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Home arrow Language & Literature arrow Small dictionaries and curiosity. Lexicography and fieldwork in post-medieval Europe

IV The long eighteenth century

Polyglot collections from Gessner to Leibniz

Lhuyd’s interest in comparing data from multiple languages was by no means idiosyncratic, as can be seen by turning from his work in the extreme north-west of Europe to the work of early modern collectors elsewhere.

In the years after Conrad Gessner’s Mithridates presented twenty-two versions of the Lord’s Prayer to its readers, a series of collections building on this total was produced, with a tendency to expand steadily as versions were obtained in new languages from Europe and beyond. There were twenty-nine in the Recherche deplusieurs singu- larites of the French royal servant Francoys Merlin, preserved as a calligraphic manuscript written in 1583; three dozen or so, perhaps written around 1587, in the manuscript collections of the Dominican Martin Gruneweg, who had been a clerk to Armenian merchants in the highly multilingual environment of Lviv; forty in a collection published by Hieronymus Megiser in 1593 and eight more in a second edition of 1603 (John Wilkins drew on this collection as well as Mithridates for the parallel-text presentation of the Lord’s Prayer in forty-nine natural languages in his Essay); a hundred in the Oratio orationum of Andreas Muller, first published in 1680; and so on.1 These collections constitute a tradition: for instance, Merlin, Gruneweg, and Megiser all draw on Gessner for one or both of the two versions from Sardinia, and as we have seen, he had these from Sigismondo Arquer’s contribution to Munster’s Cosmographia.2 Needless to say, different readers had different uses for these books. For example, the copy of the Oratio orationum formerly owned by the earls of Macclesfield was part of a formidable collection of works on language (which at one time included Lhuyd’s ‘Geirlyer Kyrnweig’), whereas the copy formerly owned by Peter Gunning, Bishop of Ely, was the property of a theologian, not a philologist.3 But for someone who wanted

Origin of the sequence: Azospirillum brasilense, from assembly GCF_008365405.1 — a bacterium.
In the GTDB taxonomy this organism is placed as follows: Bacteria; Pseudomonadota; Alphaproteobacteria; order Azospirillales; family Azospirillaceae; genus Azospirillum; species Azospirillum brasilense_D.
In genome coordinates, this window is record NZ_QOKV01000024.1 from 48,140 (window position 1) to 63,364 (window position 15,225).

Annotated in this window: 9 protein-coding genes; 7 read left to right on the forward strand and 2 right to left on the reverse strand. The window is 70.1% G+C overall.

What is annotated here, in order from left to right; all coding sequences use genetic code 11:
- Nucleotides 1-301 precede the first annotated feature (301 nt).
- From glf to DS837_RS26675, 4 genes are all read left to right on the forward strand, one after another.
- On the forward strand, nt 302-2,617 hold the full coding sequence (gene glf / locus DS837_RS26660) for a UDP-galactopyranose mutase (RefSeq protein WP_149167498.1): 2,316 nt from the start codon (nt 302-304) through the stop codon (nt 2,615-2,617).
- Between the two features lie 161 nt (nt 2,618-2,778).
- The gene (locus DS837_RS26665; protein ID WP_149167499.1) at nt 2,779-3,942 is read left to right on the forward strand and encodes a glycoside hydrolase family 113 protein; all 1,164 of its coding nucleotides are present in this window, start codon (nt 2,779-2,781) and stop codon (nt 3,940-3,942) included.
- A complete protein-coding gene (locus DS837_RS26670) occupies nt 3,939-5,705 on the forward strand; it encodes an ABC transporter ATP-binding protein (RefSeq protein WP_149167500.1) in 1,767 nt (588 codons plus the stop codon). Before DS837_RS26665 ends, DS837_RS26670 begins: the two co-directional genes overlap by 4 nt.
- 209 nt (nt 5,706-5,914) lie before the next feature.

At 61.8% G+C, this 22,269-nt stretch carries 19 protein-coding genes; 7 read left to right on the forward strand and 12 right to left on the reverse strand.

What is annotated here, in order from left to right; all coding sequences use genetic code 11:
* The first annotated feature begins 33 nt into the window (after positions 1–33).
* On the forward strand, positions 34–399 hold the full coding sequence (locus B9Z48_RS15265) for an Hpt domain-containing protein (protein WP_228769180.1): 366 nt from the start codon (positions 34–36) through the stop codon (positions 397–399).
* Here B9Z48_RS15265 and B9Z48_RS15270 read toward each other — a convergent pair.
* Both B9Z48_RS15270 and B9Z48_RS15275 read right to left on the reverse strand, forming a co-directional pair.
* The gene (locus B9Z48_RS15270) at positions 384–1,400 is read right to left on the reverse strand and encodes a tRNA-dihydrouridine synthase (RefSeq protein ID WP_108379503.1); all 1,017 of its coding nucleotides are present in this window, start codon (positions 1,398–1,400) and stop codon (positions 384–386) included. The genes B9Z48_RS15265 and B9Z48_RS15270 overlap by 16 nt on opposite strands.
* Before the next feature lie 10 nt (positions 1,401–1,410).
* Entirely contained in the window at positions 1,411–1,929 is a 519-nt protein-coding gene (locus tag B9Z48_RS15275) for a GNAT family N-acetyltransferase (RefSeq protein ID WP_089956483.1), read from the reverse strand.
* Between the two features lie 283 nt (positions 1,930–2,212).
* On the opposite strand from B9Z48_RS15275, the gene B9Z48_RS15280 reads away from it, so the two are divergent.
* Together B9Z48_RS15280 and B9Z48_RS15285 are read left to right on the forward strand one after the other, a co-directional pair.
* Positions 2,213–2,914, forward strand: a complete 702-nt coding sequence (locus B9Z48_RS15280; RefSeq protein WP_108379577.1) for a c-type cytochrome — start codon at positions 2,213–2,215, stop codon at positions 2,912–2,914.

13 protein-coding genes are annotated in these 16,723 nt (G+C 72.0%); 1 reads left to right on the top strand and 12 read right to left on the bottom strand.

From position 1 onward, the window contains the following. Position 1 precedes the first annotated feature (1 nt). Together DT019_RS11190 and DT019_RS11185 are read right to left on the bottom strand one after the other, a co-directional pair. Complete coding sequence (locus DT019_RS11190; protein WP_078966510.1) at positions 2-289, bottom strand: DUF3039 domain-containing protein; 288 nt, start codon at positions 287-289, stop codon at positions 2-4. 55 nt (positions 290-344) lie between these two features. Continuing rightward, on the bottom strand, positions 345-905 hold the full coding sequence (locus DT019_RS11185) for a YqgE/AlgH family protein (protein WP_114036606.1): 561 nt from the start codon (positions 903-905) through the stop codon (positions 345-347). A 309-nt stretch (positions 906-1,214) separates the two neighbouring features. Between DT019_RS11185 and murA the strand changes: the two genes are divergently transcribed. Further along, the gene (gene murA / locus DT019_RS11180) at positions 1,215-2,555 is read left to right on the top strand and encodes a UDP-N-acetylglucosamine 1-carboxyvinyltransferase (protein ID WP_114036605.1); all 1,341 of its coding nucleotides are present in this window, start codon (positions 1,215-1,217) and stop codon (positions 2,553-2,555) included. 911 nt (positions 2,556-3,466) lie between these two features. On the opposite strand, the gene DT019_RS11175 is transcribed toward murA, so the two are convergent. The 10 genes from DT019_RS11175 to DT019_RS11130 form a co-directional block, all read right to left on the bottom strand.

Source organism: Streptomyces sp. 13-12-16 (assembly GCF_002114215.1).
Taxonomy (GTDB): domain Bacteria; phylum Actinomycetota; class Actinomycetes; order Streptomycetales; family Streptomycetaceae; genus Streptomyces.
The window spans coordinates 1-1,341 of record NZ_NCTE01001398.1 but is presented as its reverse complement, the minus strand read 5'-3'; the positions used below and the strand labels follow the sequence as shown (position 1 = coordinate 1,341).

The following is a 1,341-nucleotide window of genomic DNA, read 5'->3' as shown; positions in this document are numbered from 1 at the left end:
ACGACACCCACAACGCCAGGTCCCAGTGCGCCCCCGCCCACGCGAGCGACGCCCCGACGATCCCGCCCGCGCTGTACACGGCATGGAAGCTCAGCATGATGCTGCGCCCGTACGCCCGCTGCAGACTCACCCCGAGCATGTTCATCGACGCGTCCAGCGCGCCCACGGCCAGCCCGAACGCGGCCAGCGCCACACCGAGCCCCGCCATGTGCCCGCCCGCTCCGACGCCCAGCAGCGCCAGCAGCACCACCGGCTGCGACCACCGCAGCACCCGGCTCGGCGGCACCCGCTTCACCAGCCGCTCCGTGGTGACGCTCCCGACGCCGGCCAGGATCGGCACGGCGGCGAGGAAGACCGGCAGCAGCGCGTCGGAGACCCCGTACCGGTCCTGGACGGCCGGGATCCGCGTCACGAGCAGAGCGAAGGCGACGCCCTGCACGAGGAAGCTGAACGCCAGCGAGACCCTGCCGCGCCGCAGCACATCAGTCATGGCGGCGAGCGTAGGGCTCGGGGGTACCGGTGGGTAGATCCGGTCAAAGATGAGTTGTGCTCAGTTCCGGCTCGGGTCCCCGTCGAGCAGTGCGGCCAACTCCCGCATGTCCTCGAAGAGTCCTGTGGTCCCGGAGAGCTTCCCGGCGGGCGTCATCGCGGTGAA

• 1 Merlin’s Recherche is Paris, Bibliotheque Nationale, MS Fran^ais 9152, fos. 7-35; Gruneweg’s collection is in his Aufzeichnungen, 1085-93; a catalogue of the tradition from the beginnings to 1805 is in Adelung, Mithridates 1: 645-76. Wilkins cites Megiser (for whose collection see Smitskamp, Philologia orientalis 116-18) in Essay 434-9.
  • 2 Merlin, Recherche fo. 23r; Gruneweg, Aufzeichnungen 1087; Megiser, Specimen quinquaginta lingua- rum sigs. A5r-A5v.
  • 3 The Macclesfield copy of the Oratio orationum was item 149 in Maggs Bros. Catalogue 1440; the Gunning copy is in the library of St John’s College, Cambridge. The Macclesfield bookplate is on the front pastedown of National Library of Wales MS Llanstephan 84.

Small Dictionaries and Curiosity. First edition. John Considine.

© John Considine 2017. First published 2017 by Oxford University Press.

to make a quick comparison between numerous languages, any collection in this tradition was a compact and powerful resource. Extensive dictionaries, like the eleven- language polyglots with which the Calepino tradition reached its height in the later sixteenth century, or like John Minsheu’s Ductor in linguas in seventeenth-century England, were inevitably unwieldy by comparison, in terms both of ease of consultation and of sheer physical bulk.[1]